The place Japan’s death row prisoners come to die

At a glance the room looks like it would not be out of place in a Japanese company building. A small room, where one might entertain guests, or where the sales team might meet to crunch figures. Several things give the death chamber away: the pulley on the roof, the rings on the wall where the prisoner will be shackled prior to receiving his or her sentence, and the clearly demarcated trapdoor in the center of the room.

Tokyo’s death chamber has been opened to the media for the first time in Japan’s history. As a staunch opponent of the death penalty, the country’s Justice Minister, Keiko Chiba, hopes to draw people’s attention to what goes on there. She faces an uphill struggle as the vast majority of the Japanese public support the death penalty or at least see it as unavoidable.

While prisoners are aware that they have been sentenced to death, the date of the execution is seldom fixed. In theory, it is supposed to be carried out within six months of the sentence, but this rarely happens and the prisoner will only learn of his or her execution date on the day that it will happen. The prisoner will be given a few hours to get their affairs in order, a final meal and then be taken to the death chamber. After meeting with a priest the prisoner will be taken to the death room and shackled to the wall. At the appointed time, the prisoner will be led to the red square in the center of the room where the noose will be drawn around his or her neck.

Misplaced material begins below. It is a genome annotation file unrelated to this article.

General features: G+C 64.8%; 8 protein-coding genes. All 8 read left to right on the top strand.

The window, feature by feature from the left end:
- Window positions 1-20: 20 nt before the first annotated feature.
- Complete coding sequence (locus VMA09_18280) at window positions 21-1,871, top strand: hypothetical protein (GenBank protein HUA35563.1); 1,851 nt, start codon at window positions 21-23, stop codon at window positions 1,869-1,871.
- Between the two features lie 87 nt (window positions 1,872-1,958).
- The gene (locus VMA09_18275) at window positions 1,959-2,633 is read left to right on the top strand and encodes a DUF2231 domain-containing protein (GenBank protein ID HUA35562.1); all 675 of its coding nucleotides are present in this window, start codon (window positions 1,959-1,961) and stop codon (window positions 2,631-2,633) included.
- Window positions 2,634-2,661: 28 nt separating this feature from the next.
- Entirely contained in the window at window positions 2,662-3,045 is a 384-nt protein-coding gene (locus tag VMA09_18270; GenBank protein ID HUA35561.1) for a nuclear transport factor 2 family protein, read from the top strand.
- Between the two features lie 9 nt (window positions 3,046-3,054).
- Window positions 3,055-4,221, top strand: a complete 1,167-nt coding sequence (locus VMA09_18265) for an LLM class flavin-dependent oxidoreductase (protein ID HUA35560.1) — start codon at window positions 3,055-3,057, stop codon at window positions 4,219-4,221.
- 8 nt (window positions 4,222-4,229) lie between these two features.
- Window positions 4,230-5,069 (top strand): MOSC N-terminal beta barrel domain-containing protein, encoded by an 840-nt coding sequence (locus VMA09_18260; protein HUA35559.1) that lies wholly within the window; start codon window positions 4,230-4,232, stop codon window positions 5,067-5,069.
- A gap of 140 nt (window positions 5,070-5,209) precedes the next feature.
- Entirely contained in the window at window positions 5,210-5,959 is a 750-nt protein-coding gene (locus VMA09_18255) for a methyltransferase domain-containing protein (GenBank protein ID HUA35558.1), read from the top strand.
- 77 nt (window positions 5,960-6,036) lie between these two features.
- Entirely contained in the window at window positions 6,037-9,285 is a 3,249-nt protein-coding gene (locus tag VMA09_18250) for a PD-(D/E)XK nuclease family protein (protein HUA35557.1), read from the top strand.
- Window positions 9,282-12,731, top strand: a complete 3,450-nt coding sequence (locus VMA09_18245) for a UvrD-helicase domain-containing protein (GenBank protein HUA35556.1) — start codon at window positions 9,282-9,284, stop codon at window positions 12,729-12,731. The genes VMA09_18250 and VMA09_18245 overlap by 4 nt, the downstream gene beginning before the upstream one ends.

Behind the curtain, three guards will each press a button. None of them will know whose button activated the trapdoor beneath the prisoner’s feet. If the hanging goes smoothly, the neck will be fractured at either the 2nd and 3rd or 4th and 5th cervical vertebrae. Death may not be instantaneous, in fact it may take as long as fifteen minutes, but unconsciousness usually is. After death, the body’s sphincters relax, causing the release of urine and feces. Approximately one-third of male prisoners will experience a death erection.



C.S. Magor is the editor-in-chief and a reporter at large for We Interrupt and Uberreview. He currently resides in the Japanese countryside approximately two hours from Tokyo - where he has spent the better part of a decade testing his hypothesis that Japan is neither as quirky nor as interesting as others would have you believe.
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